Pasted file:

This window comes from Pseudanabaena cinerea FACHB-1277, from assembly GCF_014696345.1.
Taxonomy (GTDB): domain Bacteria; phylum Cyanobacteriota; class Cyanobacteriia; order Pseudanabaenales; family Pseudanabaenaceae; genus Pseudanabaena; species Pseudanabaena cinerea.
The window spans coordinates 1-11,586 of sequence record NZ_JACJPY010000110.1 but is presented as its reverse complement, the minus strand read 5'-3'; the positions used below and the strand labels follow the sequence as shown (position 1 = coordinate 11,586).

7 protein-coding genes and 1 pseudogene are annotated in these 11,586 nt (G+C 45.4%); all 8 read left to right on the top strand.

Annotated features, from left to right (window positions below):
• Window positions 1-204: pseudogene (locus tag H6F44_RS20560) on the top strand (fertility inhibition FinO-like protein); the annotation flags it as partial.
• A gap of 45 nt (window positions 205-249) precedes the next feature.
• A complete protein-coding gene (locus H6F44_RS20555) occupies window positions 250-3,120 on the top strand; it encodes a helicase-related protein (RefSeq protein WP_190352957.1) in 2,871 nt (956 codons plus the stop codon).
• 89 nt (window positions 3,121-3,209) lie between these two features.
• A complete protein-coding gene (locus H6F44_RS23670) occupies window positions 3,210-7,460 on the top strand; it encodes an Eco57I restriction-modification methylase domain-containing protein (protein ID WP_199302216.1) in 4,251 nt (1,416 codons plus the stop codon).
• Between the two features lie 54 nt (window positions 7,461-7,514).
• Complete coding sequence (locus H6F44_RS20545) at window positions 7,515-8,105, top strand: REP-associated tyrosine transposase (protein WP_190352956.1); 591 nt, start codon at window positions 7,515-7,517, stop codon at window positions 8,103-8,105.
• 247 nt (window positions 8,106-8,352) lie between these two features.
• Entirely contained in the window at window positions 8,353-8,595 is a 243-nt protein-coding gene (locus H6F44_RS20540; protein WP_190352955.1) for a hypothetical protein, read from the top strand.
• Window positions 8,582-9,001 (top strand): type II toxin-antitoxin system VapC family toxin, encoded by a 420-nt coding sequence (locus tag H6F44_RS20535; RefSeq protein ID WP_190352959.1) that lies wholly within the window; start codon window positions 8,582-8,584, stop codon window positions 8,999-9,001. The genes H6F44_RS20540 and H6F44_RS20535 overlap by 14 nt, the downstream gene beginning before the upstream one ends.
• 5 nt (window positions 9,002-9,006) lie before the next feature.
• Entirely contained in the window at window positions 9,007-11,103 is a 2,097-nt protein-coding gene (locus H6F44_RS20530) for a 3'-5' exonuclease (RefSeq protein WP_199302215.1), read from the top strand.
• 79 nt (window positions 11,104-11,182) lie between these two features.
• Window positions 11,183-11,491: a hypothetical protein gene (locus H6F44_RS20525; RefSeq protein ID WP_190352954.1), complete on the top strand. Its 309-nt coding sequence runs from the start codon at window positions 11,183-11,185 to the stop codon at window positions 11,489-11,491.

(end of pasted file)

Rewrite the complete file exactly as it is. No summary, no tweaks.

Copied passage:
This window comes from Pseudanabaena cinerea FACHB-1277, from assembly GCF_014696345.1.
Taxonomy (GTDB): domain Bacteria; phylum Cyanobacteriota; class Cyanobacteriia; order Pseudanabaenales; family Pseudanabaenaceae; genus Pseudanabaena; species Pseudanabaena cinerea.
The window spans coordinates 1-11,586 of sequence record NZ_JACJPY010000110.1 but is presented as its reverse complement, the minus strand read 5'-3'; the positions used below and the strand labels follow the sequence as shown (position 1 = coordinate 11,586).

7 protein-coding genes and 1 pseudogene are annotated in these 11,586 nt (G+C 45.4%); all 8 read left to right on the top strand.

Annotated features, from left to right (window positions below):
• Window positions 1-204: pseudogene (locus tag H6F44_RS20560) on the top strand (fertility inhibition FinO-like protein); the annotation flags it as partial.
• A gap of 45 nt (window positions 205-249) precedes the next feature.
• A complete protein-coding gene (locus H6F44_RS20555) occupies window positions 250-3,120 on the top strand; it encodes a helicase-related protein (RefSeq protein WP_190352957.1) in 2,871 nt (956 codons plus the stop codon).
• 89 nt (window positions 3,121-3,209) lie between these two features.
• A complete protein-coding gene (locus H6F44_RS23670) occupies window positions 3,210-7,460 on the top strand; it encodes an Eco57I restriction-modification methylase domain-containing protein (protein ID WP_199302216.1) in 4,251 nt (1,416 codons plus the stop codon).
• Between the two features lie 54 nt (window positions 7,461-7,514).
• Complete coding sequence (locus H6F44_RS20545) at window positions 7,515-8,105, top strand: REP-associated tyrosine transposase (protein WP_190352956.1); 591 nt, start codon at window positions 7,515-7,517, stop codon at window positions 8,103-8,105.
• 247 nt (window positions 8,106-8,352) lie between these two features.
• Entirely contained in the window at window positions 8,353-8,595 is a 243-nt protein-coding gene (locus H6F44_RS20540; protein WP_190352955.1) for a hypothetical protein, read from the top strand.
• Window positions 8,582-9,001 (top strand): type II toxin-antitoxin system VapC family toxin, encoded by a 420-nt coding sequence (locus tag H6F44_RS20535; RefSeq protein ID WP_190352959.1) that lies wholly within the window; start codon window positions 8,582-8,584, stop codon window positions 8,999-9,001. The genes H6F44_RS20540 and H6F44_RS20535 overlap by 14 nt, the downstream gene beginning before the upstream one ends.
• 5 nt (window positions 9,002-9,006) lie before the next feature.
• Entirely contained in the window at window positions 9,007-11,103 is a 2,097-nt protein-coding gene (locus H6F44_RS20530) for a 3'-5' exonuclease (RefSeq protein WP_199302215.1), read from the top strand.
• 79 nt (window positions 11,104-11,182) lie between these two features.
• Window positions 11,183-11,491: a hypothetical protein gene (locus H6F44_RS20525; RefSeq protein ID WP_190352954.1), complete on the top strand. Its 309-nt coding sequence runs from the start codon at window positions 11,183-11,185 to the stop codon at window positions 11,489-11,491.